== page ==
Ex-President Donald Trump has said he will hold a news conference on January 6, on the first anniversary of the deadly riots that attacked the Capitol to protest his electoral loss, repeating unfounded claims about election fraud.
With a congressional panel investigating the riots seeking answers from several of his associates, a defiant Trump slammed the committee on Tuesday, calling the attack on the Capitol a “completely unarmed protest of the rigged election.”
Trump’s supporters had violently breached the Capitol on January 6 to prevent the certification of President Joe Biden’s victory, halting procedures and sending lawmakers into hiding. Five people, including a Capitol police officer, died during or in the aftermath of the incident.
Brian Sicknick, the officer, had confronted protesters, but authorities say he died of natural causes after suffering two strokes. One of Trump’s supporters was fatally shot on the day as she attempted to cross into a restricted area inside the Capitol.
Democrats have said the riots amount to an insurrection that aimed to violently reverse the election result and keep Trump in power. The House of Representatives impeached Trump in his final days in office, accusing him of inciting the violence.
“I will be having a news conference on January 6th at Mar-a-Lago to discuss all of these points, and more,” Trump said, referring to his Florida resort.
Throughout his statement, Trump reiterated false allegations of election irregularities. For example, the former president said the 2020 election numbers were “horrendously corrupt in Detroit,” a nearly 80 percent Black city, where he actually received almost 5,000 more votes than in 2016.
The ex-president’s statement came as the congressional panel, formally known as the House Select Committee to Investigate the January 6th Attack on the United States Capitol, zeroes in on many of his associates, seeking documents and testimonies.
The committee requested information on December 20 from Republican Congressman Scott Perry of Pennsylvania, in the first public effort to probe the possible involvement of a sitting lawmaker in the January 6 events.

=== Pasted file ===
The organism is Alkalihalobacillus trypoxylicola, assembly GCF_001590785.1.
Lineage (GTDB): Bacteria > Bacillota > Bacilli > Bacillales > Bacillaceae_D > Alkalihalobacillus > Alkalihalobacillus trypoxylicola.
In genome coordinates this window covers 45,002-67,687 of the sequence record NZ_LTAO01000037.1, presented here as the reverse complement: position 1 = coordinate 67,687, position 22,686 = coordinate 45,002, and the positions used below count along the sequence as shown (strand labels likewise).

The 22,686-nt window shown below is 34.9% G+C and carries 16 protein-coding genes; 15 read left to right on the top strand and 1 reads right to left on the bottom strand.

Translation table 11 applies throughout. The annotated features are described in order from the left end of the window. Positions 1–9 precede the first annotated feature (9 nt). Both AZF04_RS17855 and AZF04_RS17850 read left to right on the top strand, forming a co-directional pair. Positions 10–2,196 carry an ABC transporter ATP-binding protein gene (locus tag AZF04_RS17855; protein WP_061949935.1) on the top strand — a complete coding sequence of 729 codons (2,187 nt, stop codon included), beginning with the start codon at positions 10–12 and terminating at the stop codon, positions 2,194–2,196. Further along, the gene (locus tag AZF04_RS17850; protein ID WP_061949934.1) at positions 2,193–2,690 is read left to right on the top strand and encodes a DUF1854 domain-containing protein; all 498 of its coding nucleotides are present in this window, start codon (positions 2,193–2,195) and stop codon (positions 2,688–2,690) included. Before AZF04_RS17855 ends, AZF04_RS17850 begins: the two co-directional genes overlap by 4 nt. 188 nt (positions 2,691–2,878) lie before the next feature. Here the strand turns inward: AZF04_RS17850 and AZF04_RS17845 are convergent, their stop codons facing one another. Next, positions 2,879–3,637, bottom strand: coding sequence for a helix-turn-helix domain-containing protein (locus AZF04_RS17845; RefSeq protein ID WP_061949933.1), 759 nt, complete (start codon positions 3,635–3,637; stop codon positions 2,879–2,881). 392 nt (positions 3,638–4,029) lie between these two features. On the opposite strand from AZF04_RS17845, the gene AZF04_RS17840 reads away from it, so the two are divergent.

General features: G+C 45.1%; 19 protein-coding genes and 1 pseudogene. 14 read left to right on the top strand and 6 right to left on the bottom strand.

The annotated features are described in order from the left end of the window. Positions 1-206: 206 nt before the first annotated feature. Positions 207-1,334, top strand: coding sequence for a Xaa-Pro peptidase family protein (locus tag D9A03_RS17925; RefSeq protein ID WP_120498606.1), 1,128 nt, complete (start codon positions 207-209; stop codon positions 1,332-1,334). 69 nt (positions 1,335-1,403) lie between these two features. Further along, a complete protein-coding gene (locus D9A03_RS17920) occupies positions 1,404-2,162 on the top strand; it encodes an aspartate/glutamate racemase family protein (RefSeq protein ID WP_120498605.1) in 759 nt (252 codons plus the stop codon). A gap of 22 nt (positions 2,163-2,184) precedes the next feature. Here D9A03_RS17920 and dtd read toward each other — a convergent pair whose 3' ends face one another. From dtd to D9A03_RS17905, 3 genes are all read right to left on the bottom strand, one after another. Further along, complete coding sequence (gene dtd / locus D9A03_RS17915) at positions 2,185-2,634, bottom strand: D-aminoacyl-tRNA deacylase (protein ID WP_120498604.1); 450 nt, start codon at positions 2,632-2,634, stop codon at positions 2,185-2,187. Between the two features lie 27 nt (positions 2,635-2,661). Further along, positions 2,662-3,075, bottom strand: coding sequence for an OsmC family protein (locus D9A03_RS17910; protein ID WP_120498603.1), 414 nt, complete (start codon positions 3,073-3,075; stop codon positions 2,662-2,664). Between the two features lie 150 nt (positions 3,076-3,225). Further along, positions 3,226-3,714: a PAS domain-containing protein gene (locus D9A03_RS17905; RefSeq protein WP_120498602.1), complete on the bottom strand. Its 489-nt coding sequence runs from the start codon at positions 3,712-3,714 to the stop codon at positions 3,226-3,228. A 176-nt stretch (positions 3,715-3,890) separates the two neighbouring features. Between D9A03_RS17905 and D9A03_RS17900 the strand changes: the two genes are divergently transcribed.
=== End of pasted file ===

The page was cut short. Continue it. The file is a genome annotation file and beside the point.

“We ask that you provide us with all relevant electronic or other communications on these and other topics related to January 6th, including your communications with the Trump legal team, the former President himself, and others who were involved in planning the events of January 6th,” Committee chairman Bennie Thompson said in a letter to Perry.
Steve Bannon, an ally and former adviser to Trump, is facing criminal contempt charges that carry up to a one-year jail sentence, for rejecting the committee’s requests for information.
Earlier in December, the House also voted to hold former Justice Department official Jeffrey Clark and ex-Trump chief of staff Mark Meadows in contempt of Congress, but the duo have not been indicted by the Justice Department.
Meadows responded by suing the committee as well as House Speaker Nancy Pelosi, calling the congressional subpoenas he faced “unlawful and unenforceable.”
Trump himself has refused to turn over documents to the committee, claiming executive privilege from his time as president – an argument that a federal court of appeals has rejected.
“The Committee is investigating a singular event in this nation’s history, in which there is a sufficient factual predicate for inferring that former President Trump and his advisors played a materially relevant role,” a U.S. Circuit Court of Appeals in Washington DC ruled on December 9.
Federal prosecutors have indicted hundreds of suspected rioters over the January 6 events with charges ranging from entering a restricted building to assaulting police officers.